DS: Yes, we have off the shelf products, but we've been on contracts, and we also will work with customers that there's products out there that they've tried, that have failed their expectations or they're too expensive or they're too cumbersome, or they're just not meeting the needs, or they're having to use multiple products to get the same end results. What we do, which is different than a lot of other folks, is in those situations we talk with them, our customers, whether it's a Navy or anyone else, if it's industry. What is your actual desire, what's that end-sensing need, and we try to understand what that is. Then we create the transducer portion of the sensor to do what it needs to do acoustically first, and then we design the electronics in the signal processing, and what you have at the end of that is a lower-cost product that is higher value and higher reliability.

The total product itself might cost more than some cheaper sensor, but it's going to be a better value and not fail you, not break down, it's going to give you the exact sensing needs that you require for your job. So the overall cost is a lot less, and the time and aggravation of your team is also not wasted and acquiring hidden costs.

We've seen in the air ultrasonics world, products fail because of being overdesigned on the electronic side and not well produced on the acoustic side. And we've also seen things fail not because of any of that per se, but just because of a lack of understanding of how the technology and how the product needs to be designed to survive in a given situation. Sometimes it's not the technology, but it's the housings and the other materials and the vapors and things that need to be discussed and assessed. A business like mine is able to talk with customers, come up with solutions for those situations where, if it's just some off the shelf product from some really large company, good luck with that.

PS: I like your phrase “designed to survive,” I think a lot of our listeners are familiar with reliability and that specific meaning where you try and extract the most value from the asset over its life, and so even a higher up-front cost becomes lower over time if you can run that asset and operate it and make sure that the asset’s life extends far beyond a similar product.

DS: That's 100% correct. Also if there's something that is a product of ours that it's working for an application and one aspect, but might be failing in another, it means that it's worth a conversation to explore what's actually going on. It's not one-size-fits-all and to modify something we have if there's a market for it is pretty straightforward for us to do. There have been different things throughout our history where we've found that we could put a new design into the world and it's like the same sort of thing with the iPhone in the sense that it's hard to believe life without it.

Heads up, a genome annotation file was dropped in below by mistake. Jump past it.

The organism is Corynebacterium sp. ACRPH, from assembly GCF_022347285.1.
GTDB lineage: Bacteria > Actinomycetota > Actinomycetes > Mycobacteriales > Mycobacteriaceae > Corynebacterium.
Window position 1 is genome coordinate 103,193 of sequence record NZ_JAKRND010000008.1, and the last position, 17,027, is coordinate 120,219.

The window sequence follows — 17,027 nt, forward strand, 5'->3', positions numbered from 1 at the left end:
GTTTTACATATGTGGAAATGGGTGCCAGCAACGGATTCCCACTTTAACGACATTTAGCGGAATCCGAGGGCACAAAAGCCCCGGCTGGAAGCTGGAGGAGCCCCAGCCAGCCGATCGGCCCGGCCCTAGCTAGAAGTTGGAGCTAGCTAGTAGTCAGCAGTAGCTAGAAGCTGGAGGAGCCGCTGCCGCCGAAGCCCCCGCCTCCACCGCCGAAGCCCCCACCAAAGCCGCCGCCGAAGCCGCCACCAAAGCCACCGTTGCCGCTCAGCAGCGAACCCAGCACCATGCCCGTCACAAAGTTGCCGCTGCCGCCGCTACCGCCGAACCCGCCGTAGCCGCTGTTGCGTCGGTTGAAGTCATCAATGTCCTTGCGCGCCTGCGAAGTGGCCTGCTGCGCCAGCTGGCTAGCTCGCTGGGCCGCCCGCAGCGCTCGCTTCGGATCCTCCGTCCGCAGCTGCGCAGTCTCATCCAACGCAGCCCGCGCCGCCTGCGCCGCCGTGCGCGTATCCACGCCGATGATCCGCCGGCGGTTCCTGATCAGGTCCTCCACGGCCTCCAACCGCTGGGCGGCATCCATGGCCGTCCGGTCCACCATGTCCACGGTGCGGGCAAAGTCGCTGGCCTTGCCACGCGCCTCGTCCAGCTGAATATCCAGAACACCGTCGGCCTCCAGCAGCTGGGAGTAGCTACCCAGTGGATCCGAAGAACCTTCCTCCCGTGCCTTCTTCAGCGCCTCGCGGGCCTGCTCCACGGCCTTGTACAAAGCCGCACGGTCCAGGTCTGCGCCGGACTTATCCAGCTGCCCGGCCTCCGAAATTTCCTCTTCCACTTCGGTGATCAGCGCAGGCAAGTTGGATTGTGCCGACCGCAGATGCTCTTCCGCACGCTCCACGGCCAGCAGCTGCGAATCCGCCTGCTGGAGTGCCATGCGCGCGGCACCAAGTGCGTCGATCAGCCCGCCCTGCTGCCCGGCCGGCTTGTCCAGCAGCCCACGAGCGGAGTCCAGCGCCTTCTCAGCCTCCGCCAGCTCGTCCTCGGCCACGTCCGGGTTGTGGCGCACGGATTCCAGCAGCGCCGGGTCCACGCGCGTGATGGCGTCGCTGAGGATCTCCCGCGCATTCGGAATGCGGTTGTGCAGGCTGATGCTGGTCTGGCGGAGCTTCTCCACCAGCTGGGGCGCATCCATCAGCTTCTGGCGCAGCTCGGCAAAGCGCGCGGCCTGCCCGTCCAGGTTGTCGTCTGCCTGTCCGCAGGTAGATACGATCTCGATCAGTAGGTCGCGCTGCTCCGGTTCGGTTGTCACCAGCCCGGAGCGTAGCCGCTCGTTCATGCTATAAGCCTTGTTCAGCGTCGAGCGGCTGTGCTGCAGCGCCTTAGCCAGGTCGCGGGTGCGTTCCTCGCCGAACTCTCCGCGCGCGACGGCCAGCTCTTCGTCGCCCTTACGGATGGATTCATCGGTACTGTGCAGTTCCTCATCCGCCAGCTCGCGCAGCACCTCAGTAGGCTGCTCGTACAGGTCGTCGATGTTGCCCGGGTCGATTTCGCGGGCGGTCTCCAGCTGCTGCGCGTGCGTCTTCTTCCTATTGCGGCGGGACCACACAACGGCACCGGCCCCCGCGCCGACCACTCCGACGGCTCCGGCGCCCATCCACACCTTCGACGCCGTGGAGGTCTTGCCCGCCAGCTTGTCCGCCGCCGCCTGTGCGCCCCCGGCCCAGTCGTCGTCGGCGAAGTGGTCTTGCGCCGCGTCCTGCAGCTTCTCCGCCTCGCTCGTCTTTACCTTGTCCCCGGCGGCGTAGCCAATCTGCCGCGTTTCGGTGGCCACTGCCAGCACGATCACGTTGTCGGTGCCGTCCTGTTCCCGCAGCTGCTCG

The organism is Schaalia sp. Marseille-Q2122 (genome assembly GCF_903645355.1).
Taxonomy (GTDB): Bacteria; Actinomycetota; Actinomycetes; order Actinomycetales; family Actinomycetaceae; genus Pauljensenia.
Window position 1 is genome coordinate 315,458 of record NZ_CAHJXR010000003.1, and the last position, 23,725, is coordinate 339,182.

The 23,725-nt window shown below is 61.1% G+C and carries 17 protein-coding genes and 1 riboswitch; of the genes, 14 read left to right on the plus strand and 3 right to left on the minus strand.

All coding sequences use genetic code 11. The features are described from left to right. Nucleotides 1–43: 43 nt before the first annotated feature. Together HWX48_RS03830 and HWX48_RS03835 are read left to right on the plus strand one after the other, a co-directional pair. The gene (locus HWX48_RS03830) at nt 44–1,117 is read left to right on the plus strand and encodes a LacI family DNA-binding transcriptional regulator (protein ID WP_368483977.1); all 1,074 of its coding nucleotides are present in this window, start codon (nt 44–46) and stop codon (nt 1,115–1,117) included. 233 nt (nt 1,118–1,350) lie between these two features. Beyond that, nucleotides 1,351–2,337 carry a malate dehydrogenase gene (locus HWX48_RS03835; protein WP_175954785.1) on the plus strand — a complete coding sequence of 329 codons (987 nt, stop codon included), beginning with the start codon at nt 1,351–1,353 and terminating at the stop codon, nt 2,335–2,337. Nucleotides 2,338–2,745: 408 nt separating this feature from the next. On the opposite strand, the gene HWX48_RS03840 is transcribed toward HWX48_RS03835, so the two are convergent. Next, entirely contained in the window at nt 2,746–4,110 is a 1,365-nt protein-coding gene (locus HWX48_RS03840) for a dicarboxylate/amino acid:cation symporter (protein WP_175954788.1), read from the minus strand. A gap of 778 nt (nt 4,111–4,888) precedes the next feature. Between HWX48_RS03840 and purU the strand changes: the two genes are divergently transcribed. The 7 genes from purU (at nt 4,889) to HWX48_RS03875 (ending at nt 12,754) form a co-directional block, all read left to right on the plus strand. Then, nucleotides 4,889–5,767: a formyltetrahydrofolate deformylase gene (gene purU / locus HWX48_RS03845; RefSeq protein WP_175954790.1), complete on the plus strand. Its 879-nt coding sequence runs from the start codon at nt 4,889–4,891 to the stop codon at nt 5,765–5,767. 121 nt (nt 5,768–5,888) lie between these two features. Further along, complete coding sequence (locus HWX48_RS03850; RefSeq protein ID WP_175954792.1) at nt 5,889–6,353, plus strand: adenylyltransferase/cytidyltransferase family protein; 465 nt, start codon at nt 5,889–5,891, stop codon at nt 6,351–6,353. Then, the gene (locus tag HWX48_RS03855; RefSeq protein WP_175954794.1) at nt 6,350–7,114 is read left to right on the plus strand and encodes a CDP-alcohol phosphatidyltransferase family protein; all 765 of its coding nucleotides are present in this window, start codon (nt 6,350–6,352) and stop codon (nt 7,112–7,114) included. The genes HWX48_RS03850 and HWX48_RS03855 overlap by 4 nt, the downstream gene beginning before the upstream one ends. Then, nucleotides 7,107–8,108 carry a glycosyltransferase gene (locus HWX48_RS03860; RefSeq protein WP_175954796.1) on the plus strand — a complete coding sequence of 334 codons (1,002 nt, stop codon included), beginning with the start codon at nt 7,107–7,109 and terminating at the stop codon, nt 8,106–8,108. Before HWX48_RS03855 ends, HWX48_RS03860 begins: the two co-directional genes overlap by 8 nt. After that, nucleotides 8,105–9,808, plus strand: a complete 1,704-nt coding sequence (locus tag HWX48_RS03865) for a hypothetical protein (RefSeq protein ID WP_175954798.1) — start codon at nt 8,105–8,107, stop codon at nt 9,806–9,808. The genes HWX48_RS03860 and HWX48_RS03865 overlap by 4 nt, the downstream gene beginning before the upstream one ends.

One of those things in our early history was we created and produced … we outfitted over 25,000 bowling alleys with the acoustic array sensors that were the very first automatic bowling scoring systems, and we did it with acoustics. Before that, they had somebody looking and counting the pins, writing it down and that was the score. We created a product that we didn't know that application was out there, and we're always looking for new bowling alleys, so to speak, but with other with other areas.

We're excited because two new products are under alpha testing right now, so once they're through with these companies, they will be co-branded. We partnered with some businesses that are known for being the leaders of what they do in their field, and they just partner with us for these products because, they're not sensor manufacturers, we are. And so I'm going to go to partner with someone that can give you quality reliable top notch sensing. Let's go to the people who've been here since the dawn of the industry.

PS: That's great. As a quick aside, you're talking to somebody who's part of a multi-generational bowling family, so my father's going to be really excited to learn that I talked to the woman leading the company who developed bowling sensors like that. He'll be really excited.

DS: Yeah, that was, that was my dad's program way, way back. Side note on that: I was a little girl when they were doing it, and we had a makeshift alley in the back for testing, and I'd come in and be like, why can't I have my birthday party here? We have our own private bowling alley!

Read the rest of the transcript

About the Author

Thomas Wilk | editor in chief

Thomas Wilk joined Plant Services as editor in chief in 2014. Previously, Wilk was content strategist / mobile media manager at Panduit. Prior to Panduit, Tom was lead editor for Battelle Memorial Institute's Environmental Restoration team, and taught business and technical writing at Ohio State University for eight years. Tom holds a BA from the University of Illinois and an MA from Ohio State University